|Small perfume distillery on display at the Fragonard perfume factory in Èze, France. (Photo credit: Wikipedia)|
Grace Munroe woke up with a start, gasping for breath.
She’d been running, stumbling, over uneven ground,
in a thick, dense forest; searching, calling out. But the
harder she ran the more impenetrable the woodland
became. Vines grew, twisting beneath her feet, branches
whipped against her face, arms and legs. And there was
the panicky feeling that time was running out. She was
chasing someone or something. But it was always just
ahead, out of reach. Suddenly she lost her footing, tumbling head over heels into a deep, rocky ravine...
Grace pressed her fingertips against the cold glass of
the window. This was not, as her husband Roger put
it, their real house. He had more ambitious plans for
something grander, closer to Belgravia. But Grace liked it
here; being in the centre of Bloomsbury, close to London
University and King’s College, it reminded her of Oxford,
where she’d lived with her uncle until
only a few years
By Kathleen Tessaro
I was happy to find a historical plus technical look at how perfume is made in the latest novel by Kathleen Tessaro! Of course, I'd never be able to apply that new knowledge since I don't have the "nose" for it, but it was fascinating to learn how and what goes into creating new scents! Certainly not what I, as a naive individual who appreciates smelling beautiful, would have thought...
Now, many cannot wear perfume due to allergies of family or professional connections. But I enjoyed my favorites when I was younger. The interesting thing about one of the perfumers in this story was his belief that nobody should wear scents also used by others! While it makes perfect sense and is an ideal for us to imagine, it obviously would be impossible to carry out. Traditionally I wear a lighter perfume in the spring and heavier in the winter...but of course I would love to have a "signature" perfume, wouldn't you?
Grace Munroe, newly married, beautiful, and...bored...She would love to have a job, even was thinking about taking some courses in secretarial studies. But when she talked about it to her friend Mallory, she quickly pointed out that she already had a job, as a wife. Grace knew that was exactly what her husband would say, if he were back from his latest business trip...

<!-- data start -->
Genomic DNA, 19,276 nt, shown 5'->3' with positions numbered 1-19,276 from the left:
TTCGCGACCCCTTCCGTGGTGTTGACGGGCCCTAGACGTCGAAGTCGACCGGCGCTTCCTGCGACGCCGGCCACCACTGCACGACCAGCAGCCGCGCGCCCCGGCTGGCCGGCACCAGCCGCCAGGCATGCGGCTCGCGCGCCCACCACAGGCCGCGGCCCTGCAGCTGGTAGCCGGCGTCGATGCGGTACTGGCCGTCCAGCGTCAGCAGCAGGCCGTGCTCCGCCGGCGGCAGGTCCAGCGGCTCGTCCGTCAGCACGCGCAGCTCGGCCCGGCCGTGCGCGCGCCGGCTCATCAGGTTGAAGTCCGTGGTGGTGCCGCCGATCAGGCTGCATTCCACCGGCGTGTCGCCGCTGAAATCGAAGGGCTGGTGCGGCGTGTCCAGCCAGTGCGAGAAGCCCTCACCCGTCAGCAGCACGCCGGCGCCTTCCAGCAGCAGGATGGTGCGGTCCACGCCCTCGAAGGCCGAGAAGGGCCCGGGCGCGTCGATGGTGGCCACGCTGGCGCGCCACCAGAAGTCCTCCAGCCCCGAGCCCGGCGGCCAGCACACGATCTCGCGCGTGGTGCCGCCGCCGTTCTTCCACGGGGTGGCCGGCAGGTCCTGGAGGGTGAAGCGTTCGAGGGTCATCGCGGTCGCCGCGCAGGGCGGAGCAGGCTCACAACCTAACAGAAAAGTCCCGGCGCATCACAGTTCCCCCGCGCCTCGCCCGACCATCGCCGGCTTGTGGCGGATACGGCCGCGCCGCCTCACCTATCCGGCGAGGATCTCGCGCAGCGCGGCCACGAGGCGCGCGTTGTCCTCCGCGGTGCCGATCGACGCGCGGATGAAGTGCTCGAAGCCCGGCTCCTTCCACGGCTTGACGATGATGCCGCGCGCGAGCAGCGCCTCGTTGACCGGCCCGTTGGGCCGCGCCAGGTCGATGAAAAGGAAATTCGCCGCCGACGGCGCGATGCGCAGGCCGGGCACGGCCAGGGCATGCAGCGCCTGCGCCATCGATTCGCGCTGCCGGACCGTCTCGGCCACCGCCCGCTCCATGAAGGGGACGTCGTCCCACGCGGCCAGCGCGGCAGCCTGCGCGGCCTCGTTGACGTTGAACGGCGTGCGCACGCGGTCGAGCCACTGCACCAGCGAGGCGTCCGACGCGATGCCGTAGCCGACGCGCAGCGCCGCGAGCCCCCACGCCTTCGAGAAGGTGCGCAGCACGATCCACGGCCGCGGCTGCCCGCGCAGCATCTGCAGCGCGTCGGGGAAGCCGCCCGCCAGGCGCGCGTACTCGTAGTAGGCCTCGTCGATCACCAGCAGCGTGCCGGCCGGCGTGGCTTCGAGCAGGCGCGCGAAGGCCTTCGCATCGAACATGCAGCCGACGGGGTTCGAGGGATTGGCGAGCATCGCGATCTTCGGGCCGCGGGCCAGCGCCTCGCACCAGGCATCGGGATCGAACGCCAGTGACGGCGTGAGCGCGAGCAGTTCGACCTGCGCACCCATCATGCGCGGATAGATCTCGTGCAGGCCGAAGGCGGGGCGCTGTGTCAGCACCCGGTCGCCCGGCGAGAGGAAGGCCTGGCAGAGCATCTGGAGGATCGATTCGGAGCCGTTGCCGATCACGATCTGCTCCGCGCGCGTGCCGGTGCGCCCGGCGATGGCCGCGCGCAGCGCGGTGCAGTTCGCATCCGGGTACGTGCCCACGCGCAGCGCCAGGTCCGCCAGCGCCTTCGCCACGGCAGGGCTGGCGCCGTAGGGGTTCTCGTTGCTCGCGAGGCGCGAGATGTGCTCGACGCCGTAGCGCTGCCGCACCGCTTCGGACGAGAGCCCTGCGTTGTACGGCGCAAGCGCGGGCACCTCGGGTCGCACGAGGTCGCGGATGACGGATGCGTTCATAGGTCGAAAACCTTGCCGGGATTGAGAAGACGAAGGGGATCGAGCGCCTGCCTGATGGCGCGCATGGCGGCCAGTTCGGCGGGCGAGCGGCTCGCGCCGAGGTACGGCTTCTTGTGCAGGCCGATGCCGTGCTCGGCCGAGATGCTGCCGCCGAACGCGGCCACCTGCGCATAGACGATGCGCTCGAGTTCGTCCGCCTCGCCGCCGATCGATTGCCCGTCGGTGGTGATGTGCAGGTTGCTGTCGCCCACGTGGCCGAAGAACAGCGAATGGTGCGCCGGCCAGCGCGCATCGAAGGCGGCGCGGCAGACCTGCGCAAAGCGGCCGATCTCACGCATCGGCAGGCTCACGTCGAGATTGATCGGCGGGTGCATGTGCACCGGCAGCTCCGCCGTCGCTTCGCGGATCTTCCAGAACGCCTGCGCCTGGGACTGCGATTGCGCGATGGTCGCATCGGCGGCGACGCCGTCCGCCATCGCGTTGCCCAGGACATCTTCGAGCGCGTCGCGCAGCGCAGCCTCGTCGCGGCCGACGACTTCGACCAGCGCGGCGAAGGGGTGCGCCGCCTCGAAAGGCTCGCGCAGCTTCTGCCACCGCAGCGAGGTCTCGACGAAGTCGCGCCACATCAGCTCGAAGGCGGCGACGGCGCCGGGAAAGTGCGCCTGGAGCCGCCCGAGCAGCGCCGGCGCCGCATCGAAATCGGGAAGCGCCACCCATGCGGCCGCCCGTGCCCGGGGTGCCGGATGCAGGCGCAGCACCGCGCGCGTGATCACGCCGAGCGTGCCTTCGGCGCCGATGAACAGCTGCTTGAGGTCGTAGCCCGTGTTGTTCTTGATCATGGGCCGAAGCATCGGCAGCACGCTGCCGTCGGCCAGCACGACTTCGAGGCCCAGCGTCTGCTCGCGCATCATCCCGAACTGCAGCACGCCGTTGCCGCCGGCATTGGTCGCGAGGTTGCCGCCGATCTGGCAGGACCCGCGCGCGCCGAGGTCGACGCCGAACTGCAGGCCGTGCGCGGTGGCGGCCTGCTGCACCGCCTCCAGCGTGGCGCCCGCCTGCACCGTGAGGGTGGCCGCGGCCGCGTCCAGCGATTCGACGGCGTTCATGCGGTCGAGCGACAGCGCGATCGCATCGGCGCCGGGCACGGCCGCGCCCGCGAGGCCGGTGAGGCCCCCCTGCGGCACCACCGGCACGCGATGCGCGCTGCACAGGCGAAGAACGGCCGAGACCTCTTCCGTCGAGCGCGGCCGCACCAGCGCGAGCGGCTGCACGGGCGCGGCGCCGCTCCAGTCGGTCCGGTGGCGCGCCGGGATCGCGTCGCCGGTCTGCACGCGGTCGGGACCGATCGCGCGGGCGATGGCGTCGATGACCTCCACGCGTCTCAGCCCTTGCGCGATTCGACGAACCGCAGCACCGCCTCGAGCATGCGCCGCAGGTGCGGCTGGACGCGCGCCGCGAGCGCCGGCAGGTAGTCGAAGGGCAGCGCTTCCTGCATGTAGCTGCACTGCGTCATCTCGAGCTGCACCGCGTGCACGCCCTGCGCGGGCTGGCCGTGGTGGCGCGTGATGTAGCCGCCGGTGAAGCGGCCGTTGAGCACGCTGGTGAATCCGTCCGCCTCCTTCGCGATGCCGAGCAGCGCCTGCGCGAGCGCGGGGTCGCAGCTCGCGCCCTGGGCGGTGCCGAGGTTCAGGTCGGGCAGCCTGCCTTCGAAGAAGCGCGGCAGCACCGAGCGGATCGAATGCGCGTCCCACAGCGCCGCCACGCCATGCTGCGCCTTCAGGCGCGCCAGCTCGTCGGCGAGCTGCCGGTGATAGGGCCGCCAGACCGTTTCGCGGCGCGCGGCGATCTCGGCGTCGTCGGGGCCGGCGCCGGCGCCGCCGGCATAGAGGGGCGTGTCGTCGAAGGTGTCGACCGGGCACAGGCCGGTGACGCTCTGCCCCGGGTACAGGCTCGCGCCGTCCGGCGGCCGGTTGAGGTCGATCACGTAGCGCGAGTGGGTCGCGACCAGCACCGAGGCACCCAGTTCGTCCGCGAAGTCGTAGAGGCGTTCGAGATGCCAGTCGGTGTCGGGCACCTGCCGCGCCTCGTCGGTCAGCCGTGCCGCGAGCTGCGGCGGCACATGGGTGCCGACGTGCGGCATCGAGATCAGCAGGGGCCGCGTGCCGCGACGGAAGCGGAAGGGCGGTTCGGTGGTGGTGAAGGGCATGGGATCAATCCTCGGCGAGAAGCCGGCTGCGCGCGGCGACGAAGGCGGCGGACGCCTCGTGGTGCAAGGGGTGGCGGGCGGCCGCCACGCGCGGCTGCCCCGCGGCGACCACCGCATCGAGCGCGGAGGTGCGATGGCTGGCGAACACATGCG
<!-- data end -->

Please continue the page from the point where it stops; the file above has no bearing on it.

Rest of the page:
So when she got a letter from a law firm in France, she was totally caught off guard that somebody called Eva d'Orsey had left her an inheritance and she was being asked to come to France! Perhaps she realized that was exactly what she needed--to get away--and she left with nobody's permission but her own...
Eva d’Orsey sat at the kitchen table, listening to the ticking
clock, a copy of Le Figaro in front of her. This was the
sound of time, moving away from her.,,
Exhaling, Eva stubbed the Gitanes cigarette out in the
ashtray. They were common – too strong. Unladylike. But
that suited her. She could only taste strong flavours now.
Cheap chocolate, coarse pâté, black coffee. What she ate
didn’t matter anyway; she had no appetite left.
There was something naïve, sweetly arrogant about the
doctor’s assumption that everyone wanted to live forever.
Picking up a pen, she traced a ring of even circles along
the border of the newspaper.
There were still a few more details to be arranged.
She’d been to the lawyer weeks ago, a diligent, rather aloof
young man. And she’d left the box with the sour-faced
concierge, Madame Assange, for safe keeping. But last
night, when she couldn’t sleep, another idea occurred to
her. There was the passage, from London to Paris. The
idea of an aeroplane intrigued her. It was extravagant and
unnecessary. But there were a few things a person should